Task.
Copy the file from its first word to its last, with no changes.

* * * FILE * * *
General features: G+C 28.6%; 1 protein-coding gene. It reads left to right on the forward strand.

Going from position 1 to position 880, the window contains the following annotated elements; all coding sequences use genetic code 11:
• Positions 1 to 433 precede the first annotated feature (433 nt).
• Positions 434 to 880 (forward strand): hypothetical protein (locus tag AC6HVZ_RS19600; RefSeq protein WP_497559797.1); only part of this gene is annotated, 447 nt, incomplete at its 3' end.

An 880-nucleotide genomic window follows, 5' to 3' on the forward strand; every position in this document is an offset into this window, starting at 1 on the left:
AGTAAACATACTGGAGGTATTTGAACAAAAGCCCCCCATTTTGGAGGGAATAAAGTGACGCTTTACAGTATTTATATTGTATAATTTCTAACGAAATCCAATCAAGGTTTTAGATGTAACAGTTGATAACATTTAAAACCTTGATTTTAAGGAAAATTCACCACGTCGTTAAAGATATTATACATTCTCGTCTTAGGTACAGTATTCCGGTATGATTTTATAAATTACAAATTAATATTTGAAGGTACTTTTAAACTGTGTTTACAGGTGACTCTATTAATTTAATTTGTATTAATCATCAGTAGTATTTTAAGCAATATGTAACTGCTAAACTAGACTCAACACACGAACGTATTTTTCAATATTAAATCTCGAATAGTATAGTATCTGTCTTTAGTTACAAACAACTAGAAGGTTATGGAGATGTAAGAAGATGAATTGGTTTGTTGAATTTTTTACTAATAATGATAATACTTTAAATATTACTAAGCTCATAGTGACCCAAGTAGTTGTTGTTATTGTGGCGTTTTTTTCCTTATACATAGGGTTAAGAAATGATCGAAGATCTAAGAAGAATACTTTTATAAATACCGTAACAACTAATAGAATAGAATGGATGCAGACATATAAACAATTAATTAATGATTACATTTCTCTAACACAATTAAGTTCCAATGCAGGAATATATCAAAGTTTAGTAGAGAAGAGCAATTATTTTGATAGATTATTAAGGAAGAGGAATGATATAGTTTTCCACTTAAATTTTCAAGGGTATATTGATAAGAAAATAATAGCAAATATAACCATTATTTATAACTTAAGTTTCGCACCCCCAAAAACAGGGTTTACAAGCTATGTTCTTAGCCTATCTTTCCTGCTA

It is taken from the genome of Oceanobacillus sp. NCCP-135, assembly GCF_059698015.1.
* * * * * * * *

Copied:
General features: G+C 28.6%; 1 protein-coding gene. It reads left to right on the forward strand.

Going from position 1 to position 880, the window contains the following annotated elements; all coding sequences use genetic code 11:
• Positions 1 to 433 precede the first annotated feature (433 nt).
• Positions 434 to 880 (forward strand): hypothetical protein (locus tag AC6HVZ_RS19600; RefSeq protein WP_497559797.1); only part of this gene is annotated, 447 nt, incomplete at its 3' end.

An 880-nucleotide genomic window follows, 5' to 3' on the forward strand; every position in this document is an offset into this window, starting at 1 on the left:
AGTAAACATACTGGAGGTATTTGAACAAAAGCCCCCCATTTTGGAGGGAATAAAGTGACGCTTTACAGTATTTATATTGTATAATTTCTAACGAAATCCAATCAAGGTTTTAGATGTAACAGTTGATAACATTTAAAACCTTGATTTTAAGGAAAATTCACCACGTCGTTAAAGATATTATACATTCTCGTCTTAGGTACAGTATTCCGGTATGATTTTATAAATTACAAATTAATATTTGAAGGTACTTTTAAACTGTGTTTACAGGTGACTCTATTAATTTAATTTGTATTAATCATCAGTAGTATTTTAAGCAATATGTAACTGCTAAACTAGACTCAACACACGAACGTATTTTTCAATATTAAATCTCGAATAGTATAGTATCTGTCTTTAGTTACAAACAACTAGAAGGTTATGGAGATGTAAGAAGATGAATTGGTTTGTTGAATTTTTTACTAATAATGATAATACTTTAAATATTACTAAGCTCATAGTGACCCAAGTAGTTGTTGTTATTGTGGCGTTTTTTTCCTTATACATAGGGTTAAGAAATGATCGAAGATCTAAGAAGAATACTTTTATAAATACCGTAACAACTAATAGAATAGAATGGATGCAGACATATAAACAATTAATTAATGATTACATTTCTCTAACACAATTAAGTTCCAATGCAGGAATATATCAAAGTTTAGTAGAGAAGAGCAATTATTTTGATAGATTATTAAGGAAGAGGAATGATATAGTTTTCCACTTAAATTTTCAAGGGTATATTGATAAGAAAATAATAGCAAATATAACCATTATTTATAACTTAAGTTTCGCACCCCCAAAAACAGGGTTTACAAGCTATGTTCTTAGCCTATCTTTCCTGCTA

It is taken from the genome of Oceanobacillus sp. NCCP-135, assembly GCF_059698015.1.